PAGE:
Introduction: The renin-angiotensin system (RAS) has been shown to have important role in blood pressure regulation. Inconsistent results have been reported regarding the association of the angiotensin-converting enzyme (ACE) insertion/deletion (I/D) polymorphism (NCBI ref. SNP ID: rs1799752) and hypertension as well as a contributing factor in the development of diabetic nephropathy. Aim of the study was to investigate the significance of insertion/deletion polymorphism of angiotensin-converting enzyme as contributing factor to blood pressure regulation in type 2 diabetic patients with diabetic nephropathy and those with preserved renal function.
Methods: Genomic DNA was extracted from whole blood of 100 patients with diabetic nephropathy and 102 diabetic patients with normal renal function (urinary protein excretion rate less than 300 mg/day and creatinin clearence level > or = 80 ml/min). Blood pressure measurement was done 3 times by a nurse in the supine position, in 15 minutes intervals. Mean arterial pressure (MAP) was calculated according to the standard equation- (systolic pressure + 2 x diastolic pressure)/3, for all measurements. Genotyping was carried out using primers and fluorescent probes in a Lyght Cycler System. Statistical analysis was performed using software package SPSS 16.0 (SPSS inc, Chicago, IL, USA).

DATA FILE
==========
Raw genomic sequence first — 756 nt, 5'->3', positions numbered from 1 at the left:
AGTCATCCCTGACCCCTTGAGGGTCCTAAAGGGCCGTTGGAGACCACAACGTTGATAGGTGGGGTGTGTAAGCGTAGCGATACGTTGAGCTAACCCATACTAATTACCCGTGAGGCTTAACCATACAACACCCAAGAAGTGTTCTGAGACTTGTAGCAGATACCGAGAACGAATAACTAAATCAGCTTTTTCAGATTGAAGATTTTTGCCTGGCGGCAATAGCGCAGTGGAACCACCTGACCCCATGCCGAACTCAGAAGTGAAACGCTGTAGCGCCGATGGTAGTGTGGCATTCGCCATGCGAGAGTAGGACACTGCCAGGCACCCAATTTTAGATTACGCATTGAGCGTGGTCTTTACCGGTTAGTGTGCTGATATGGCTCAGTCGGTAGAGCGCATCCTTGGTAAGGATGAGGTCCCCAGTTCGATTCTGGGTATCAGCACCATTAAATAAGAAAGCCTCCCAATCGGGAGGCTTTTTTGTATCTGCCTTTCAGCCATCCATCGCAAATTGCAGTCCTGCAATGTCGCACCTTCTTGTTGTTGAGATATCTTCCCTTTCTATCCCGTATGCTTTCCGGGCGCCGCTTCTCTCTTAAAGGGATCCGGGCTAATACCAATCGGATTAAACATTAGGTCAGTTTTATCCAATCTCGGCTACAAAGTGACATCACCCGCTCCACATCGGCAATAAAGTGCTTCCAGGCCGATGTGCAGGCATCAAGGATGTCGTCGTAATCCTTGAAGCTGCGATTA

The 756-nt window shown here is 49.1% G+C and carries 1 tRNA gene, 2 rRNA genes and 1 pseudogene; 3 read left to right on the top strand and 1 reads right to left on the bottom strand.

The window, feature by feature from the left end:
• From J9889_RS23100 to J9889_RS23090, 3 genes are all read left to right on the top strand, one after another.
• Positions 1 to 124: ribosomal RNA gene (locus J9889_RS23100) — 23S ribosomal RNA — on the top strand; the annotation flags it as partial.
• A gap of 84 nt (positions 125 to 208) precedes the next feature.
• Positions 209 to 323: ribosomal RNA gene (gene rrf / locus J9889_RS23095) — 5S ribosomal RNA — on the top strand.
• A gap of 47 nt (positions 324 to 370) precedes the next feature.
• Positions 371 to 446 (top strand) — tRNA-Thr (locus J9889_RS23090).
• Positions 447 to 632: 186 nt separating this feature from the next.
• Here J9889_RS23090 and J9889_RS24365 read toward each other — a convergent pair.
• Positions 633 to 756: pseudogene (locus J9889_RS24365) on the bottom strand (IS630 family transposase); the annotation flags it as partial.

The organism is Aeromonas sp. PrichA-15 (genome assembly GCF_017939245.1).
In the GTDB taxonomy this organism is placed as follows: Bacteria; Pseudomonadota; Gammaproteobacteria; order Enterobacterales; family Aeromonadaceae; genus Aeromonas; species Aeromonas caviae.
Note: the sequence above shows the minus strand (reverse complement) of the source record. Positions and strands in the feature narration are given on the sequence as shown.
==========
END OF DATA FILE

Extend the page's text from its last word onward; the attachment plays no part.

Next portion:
Results: Genotype frequencies of the ACE I/D) polymorphysm were in accordance with the Hardy-Weinberg equilibrium. In all subjects, the frequencies of the DD. ID and II genotypes were 0.32; 0.45 and 0.23 respectively. The allelic frequency of the D allele in nephropatby group was 0.82 and 0.72 in the control group. The highest systolic blood pressure was in the subjects with DD genotype. Systolic and mean, arterial pressure were significantly higher in diabetic nephropathy patients compared to patients with preserved kidney function, only if D allele was present (systolic blood pressure: DD t=2,877, p=0,006; ID t=2.733, p=0,008; mean arterial pressure: DD t=2,687, p=0.009; ID t=2,843, p=0,006).
Conclusions: Individuals with type 2 diabetes mellitus who carry the D allele appear to be susceptible to development of the end stage renal disease. D allele might be an additional risk factor for the uncontrolled hypertension in diabetic nephropathy patients.